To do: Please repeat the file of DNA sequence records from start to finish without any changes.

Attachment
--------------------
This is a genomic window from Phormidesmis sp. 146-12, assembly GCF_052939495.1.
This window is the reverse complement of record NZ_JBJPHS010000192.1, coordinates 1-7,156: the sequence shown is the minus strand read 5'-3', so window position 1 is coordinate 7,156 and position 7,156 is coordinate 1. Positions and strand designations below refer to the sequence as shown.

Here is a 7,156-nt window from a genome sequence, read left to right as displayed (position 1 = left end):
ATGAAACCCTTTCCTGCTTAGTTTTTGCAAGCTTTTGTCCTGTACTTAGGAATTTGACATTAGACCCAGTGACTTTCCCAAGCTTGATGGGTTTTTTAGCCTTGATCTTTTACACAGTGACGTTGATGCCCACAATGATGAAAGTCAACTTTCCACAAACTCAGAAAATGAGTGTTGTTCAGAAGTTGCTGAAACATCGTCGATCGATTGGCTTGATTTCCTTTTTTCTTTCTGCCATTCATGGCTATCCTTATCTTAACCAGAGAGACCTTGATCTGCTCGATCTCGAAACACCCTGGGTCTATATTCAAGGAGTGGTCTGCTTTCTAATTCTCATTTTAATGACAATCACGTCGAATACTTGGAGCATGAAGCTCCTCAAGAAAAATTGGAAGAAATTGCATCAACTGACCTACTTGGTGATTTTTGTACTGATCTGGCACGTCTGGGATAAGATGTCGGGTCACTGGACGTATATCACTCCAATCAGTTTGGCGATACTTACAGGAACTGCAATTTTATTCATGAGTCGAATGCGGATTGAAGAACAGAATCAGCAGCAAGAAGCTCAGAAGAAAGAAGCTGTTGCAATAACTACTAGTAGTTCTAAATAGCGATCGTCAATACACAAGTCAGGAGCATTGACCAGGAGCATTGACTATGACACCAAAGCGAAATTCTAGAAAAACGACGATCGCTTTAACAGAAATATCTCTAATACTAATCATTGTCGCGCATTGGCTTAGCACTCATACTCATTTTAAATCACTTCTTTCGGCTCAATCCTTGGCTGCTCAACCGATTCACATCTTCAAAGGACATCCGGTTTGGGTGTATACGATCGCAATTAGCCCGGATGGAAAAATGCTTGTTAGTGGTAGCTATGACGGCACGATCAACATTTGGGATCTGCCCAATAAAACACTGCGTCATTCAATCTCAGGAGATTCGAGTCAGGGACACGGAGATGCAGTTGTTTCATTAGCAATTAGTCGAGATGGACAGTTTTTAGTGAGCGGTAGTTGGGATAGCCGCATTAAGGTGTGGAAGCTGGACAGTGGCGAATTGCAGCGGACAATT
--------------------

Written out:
This is a genomic window from Phormidesmis sp. 146-12, assembly GCF_052939495.1.
This window is the reverse complement of record NZ_JBJPHS010000192.1, coordinates 1-7,156: the sequence shown is the minus strand read 5'-3', so window position 1 is coordinate 7,156 and position 7,156 is coordinate 1. Positions and strand designations below refer to the sequence as shown.

Here is a 7,156-nt window from a genome sequence, read left to right as displayed (position 1 = left end):
ATGAAACCCTTTCCTGCTTAGTTTTTGCAAGCTTTTGTCCTGTACTTAGGAATTTGACATTAGACCCAGTGACTTTCCCAAGCTTGATGGGTTTTTTAGCCTTGATCTTTTACACAGTGACGTTGATGCCCACAATGATGAAAGTCAACTTTCCACAAACTCAGAAAATGAGTGTTGTTCAGAAGTTGCTGAAACATCGTCGATCGATTGGCTTGATTTCCTTTTTTCTTTCTGCCATTCATGGCTATCCTTATCTTAACCAGAGAGACCTTGATCTGCTCGATCTCGAAACACCCTGGGTCTATATTCAAGGAGTGGTCTGCTTTCTAATTCTCATTTTAATGACAATCACGTCGAATACTTGGAGCATGAAGCTCCTCAAGAAAAATTGGAAGAAATTGCATCAACTGACCTACTTGGTGATTTTTGTACTGATCTGGCACGTCTGGGATAAGATGTCGGGTCACTGGACGTATATCACTCCAATCAGTTTGGCGATACTTACAGGAACTGCAATTTTATTCATGAGTCGAATGCGGATTGAAGAACAGAATCAGCAGCAAGAAGCTCAGAAGAAAGAAGCTGTTGCAATAACTACTAGTAGTTCTAAATAGCGATCGTCAATACACAAGTCAGGAGCATTGACCAGGAGCATTGACTATGACACCAAAGCGAAATTCTAGAAAAACGACGATCGCTTTAACAGAAATATCTCTAATACTAATCATTGTCGCGCATTGGCTTAGCACTCATACTCATTTTAAATCACTTCTTTCGGCTCAATCCTTGGCTGCTCAACCGATTCACATCTTCAAAGGACATCCGGTTTGGGTGTATACGATCGCAATTAGCCCGGATGGAAAAATGCTTGTTAGTGGTAGCTATGACGGCACGATCAACATTTGGGATCTGCCCAATAAAACACTGCGTCATTCAATCTCAGGAGATTCGAGTCAGGGACACGGAGATGCAGTTGTTTCATTAGCAATTAGTCGAGATGGACAGTTTTTAGTGAGCGGTAGTTGGGATAGCCGCATTAAGGTGTGGAAGCTGGACAGTGGCGAATTGCAGCGGACAATT